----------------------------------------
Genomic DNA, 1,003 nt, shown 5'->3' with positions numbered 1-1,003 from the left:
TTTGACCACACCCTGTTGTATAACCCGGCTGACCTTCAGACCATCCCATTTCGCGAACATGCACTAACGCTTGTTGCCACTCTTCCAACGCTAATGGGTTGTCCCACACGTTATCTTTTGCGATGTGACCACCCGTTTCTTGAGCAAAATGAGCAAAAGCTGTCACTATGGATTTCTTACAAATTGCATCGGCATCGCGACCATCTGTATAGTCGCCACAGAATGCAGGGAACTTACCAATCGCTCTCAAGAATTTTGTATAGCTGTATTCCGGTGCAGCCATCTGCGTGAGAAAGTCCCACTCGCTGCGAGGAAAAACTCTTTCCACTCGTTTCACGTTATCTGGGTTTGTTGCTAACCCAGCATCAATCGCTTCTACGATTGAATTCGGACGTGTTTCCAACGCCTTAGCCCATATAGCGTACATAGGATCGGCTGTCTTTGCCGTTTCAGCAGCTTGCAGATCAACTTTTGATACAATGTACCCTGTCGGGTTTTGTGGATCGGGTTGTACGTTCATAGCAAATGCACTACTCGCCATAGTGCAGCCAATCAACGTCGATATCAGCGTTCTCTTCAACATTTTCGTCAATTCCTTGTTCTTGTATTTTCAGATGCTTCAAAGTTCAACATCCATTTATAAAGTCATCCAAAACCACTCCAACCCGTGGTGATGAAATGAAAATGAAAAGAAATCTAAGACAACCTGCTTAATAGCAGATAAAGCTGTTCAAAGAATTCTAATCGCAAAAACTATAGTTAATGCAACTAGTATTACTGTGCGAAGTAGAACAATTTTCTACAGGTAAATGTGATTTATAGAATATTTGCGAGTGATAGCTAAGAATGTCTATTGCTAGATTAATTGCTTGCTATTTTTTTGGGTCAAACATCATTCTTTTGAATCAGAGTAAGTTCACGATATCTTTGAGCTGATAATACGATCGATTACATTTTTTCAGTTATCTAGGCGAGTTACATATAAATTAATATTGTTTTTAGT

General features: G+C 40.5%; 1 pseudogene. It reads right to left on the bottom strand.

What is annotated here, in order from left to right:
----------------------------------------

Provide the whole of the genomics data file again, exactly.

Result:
Genomic DNA, 1,003 nt, shown 5'->3' with positions numbered 1-1,003 from the left:
TTTGACCACACCCTGTTGTATAACCCGGCTGACCTTCAGACCATCCCATTTCGCGAACATGCACTAACGCTTGTTGCCACTCTTCCAACGCTAATGGGTTGTCCCACACGTTATCTTTTGCGATGTGACCACCCGTTTCTTGAGCAAAATGAGCAAAAGCTGTCACTATGGATTTCTTACAAATTGCATCGGCATCGCGACCATCTGTATAGTCGCCACAGAATGCAGGGAACTTACCAATCGCTCTCAAGAATTTTGTATAGCTGTATTCCGGTGCAGCCATCTGCGTGAGAAAGTCCCACTCGCTGCGAGGAAAAACTCTTTCCACTCGTTTCACGTTATCTGGGTTTGTTGCTAACCCAGCATCAATCGCTTCTACGATTGAATTCGGACGTGTTTCCAACGCCTTAGCCCATATAGCGTACATAGGATCGGCTGTCTTTGCCGTTTCAGCAGCTTGCAGATCAACTTTTGATACAATGTACCCTGTCGGGTTTTGTGGATCGGGTTGTACGTTCATAGCAAATGCACTACTCGCCATAGTGCAGCCAATCAACGTCGATATCAGCGTTCTCTTCAACATTTTCGTCAATTCCTTGTTCTTGTATTTTCAGATGCTTCAAAGTTCAACATCCATTTATAAAGTCATCCAAAACCACTCCAACCCGTGGTGATGAAATGAAAATGAAAAGAAATCTAAGACAACCTGCTTAATAGCAGATAAAGCTGTTCAAAGAATTCTAATCGCAAAAACTATAGTTAATGCAACTAGTATTACTGTGCGAAGTAGAACAATTTTCTACAGGTAAATGTGATTTATAGAATATTTGCGAGTGATAGCTAAGAATGTCTATTGCTAGATTAATTGCTTGCTATTTTTTTGGGTCAAACATCATTCTTTTGAATCAGAGTAAGTTCACGATATCTTTGAGCTGATAATACGATCGATTACATTTTTTCAGTTATCTAGGCGAGTTACATATAAATTAATATTGTTTTTAGT

General features: G+C 40.5%; 1 pseudogene. It reads right to left on the bottom strand.

What is annotated here, in order from left to right: